Fooling Your Mind to Get What You Want
If you’ve spent any time reading, listening to, or viewing personal improvement materials, you have likely learned about the power of the mind. One of the early classics, Norman Vincent Peale’s “The Power of Positive Thinking,” focused on positive thoughts to help create the life readers wanted. He wrote the book back in 1952. A more modern take, “The Secret,” was written in 2006 by Rhonda Byrne. Her efforts explored visualizing what you want and having your desires manifested in the real world.
There are those who dismiss the power of the mind in accomplishing goals. I happen to think there is value in fooling the mind to get what you want. Let me give you a couple of examples.
The Basketball Players
Let’s take two equally skilled basketball players. Both are wearing headphones and standing at a foul line. Each will shoot 100 free throws. Everything is equal except what is being piped through their headphones.
The first is hearing messages such as, “Up and in,” “Nothing but net,” “You’re the best basketball player ever,” and “You are feeling good and looking good.” The second player is hearing messages such as, “Your arms are heavy,” “You are tired,” “The basketball weighs a ton,” and “You have no skills.”
All things being equal, you have to imagine that the first player would hit a higher percentage of his shots.
The Placebo Effect
My other example would be from the world of science — medicine, to be exact. In controlled studies, some patients are given actual medicine while others are given sugar pills, or placebos. In many cases, patients who are given these placebos show improvement. The medical community calls this the “placebo effect,” and it is an accepted phenomenon. The patients are fooled into thinking they are taking actual medicine and believe it is helping them. They experience results that are seemingly illogical.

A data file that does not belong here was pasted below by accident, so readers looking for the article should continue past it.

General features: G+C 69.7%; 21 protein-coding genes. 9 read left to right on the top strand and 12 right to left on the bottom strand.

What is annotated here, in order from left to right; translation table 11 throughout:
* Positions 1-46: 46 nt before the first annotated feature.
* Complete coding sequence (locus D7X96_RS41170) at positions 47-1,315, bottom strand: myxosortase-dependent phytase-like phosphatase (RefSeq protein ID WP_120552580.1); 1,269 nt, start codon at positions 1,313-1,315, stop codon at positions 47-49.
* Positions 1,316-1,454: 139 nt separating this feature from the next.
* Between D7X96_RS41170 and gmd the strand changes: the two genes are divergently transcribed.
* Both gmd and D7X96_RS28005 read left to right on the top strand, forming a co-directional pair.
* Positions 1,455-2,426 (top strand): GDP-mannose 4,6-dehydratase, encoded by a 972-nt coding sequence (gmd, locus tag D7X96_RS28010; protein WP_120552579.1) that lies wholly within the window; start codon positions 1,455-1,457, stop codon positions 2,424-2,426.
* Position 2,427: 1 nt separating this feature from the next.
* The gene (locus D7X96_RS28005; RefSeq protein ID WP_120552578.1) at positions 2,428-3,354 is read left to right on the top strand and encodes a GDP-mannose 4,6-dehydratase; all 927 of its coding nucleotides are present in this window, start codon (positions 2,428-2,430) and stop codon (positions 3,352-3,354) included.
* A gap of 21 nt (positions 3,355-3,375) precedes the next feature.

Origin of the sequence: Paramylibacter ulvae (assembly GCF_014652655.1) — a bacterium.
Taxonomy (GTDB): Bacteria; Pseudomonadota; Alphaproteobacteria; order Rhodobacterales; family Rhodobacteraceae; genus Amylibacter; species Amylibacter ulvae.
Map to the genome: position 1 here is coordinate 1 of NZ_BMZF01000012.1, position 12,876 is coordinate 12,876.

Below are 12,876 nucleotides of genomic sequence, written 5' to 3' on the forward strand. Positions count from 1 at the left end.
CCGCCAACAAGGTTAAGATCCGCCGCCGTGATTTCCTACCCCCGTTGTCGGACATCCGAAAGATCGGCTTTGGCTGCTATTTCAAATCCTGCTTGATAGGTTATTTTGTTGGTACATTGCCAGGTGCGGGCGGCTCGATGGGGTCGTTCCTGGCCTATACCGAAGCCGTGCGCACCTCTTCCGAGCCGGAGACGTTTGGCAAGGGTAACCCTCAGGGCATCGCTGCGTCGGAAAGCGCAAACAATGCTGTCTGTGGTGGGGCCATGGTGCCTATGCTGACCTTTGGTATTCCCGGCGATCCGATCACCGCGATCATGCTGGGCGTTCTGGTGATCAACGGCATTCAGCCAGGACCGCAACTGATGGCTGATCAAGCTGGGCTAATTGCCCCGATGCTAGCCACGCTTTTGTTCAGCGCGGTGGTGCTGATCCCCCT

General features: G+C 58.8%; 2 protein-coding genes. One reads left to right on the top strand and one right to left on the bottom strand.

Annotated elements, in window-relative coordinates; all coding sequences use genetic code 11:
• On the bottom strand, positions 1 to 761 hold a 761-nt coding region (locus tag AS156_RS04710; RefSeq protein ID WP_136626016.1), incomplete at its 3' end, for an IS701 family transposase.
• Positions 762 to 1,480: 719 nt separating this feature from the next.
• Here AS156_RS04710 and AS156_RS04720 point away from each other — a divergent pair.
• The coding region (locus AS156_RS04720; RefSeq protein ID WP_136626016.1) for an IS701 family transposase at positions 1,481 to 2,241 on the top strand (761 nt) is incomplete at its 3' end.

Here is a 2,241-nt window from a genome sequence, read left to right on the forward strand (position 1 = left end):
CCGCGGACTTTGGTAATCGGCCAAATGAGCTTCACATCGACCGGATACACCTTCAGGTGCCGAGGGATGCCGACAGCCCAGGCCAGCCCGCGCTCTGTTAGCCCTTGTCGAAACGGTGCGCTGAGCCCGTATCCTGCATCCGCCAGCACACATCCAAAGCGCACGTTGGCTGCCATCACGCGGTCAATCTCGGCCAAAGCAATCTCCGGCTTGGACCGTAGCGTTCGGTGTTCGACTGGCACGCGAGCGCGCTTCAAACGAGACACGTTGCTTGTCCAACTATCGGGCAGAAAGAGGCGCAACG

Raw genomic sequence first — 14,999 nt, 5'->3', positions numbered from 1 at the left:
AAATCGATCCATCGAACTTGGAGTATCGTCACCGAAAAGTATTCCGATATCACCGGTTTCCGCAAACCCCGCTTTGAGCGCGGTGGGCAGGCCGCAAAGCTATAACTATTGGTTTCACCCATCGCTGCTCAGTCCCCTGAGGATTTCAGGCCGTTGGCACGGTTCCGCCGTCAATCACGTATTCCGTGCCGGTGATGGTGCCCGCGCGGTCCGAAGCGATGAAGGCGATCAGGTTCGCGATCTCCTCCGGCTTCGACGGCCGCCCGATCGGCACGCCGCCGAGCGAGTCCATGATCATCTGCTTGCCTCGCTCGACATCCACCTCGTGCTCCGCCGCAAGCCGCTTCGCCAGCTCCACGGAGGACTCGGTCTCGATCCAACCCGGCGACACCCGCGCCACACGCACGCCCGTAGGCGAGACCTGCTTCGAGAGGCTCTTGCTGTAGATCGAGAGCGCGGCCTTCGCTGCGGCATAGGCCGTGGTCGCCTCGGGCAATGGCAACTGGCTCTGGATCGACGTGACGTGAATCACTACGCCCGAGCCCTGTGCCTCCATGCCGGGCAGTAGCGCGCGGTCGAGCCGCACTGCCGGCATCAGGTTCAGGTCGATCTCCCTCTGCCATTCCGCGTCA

Fooling Your Mind
Whether you call it visualization, positive thinking, encouragement or fooling the mind, it amounts to mentally preparing for success. The more you do it, the more valuable it becomes. It can be so powerful, you may have to be careful about the things for which you hope.
It is why clear-cut, specific goals are so important. Stating, “I don’t want to have to work after I’m 50,” can be accomplished in ways that are undesirable, such as through an illness or an accident. You will be better served by being more specific. “I want to be financially and physically healthy enough at 50 years old to do what I want when I want to do it” may be a better goal to ultimately get you the results you want.
You probably already use techniques to fool the mind. You may tell your kids, “Don’t worry; everything will be all right,” even if you are not quite sure. You may have told them, “You can do it,” to get them in the proper mental state. You may have received similar encouragement from a friend or family member.
It is not always easy to be positive or to visualize success in failure. Fooling the mind, at times, can be challenging. It is, however, a terrific way to help you get what you want.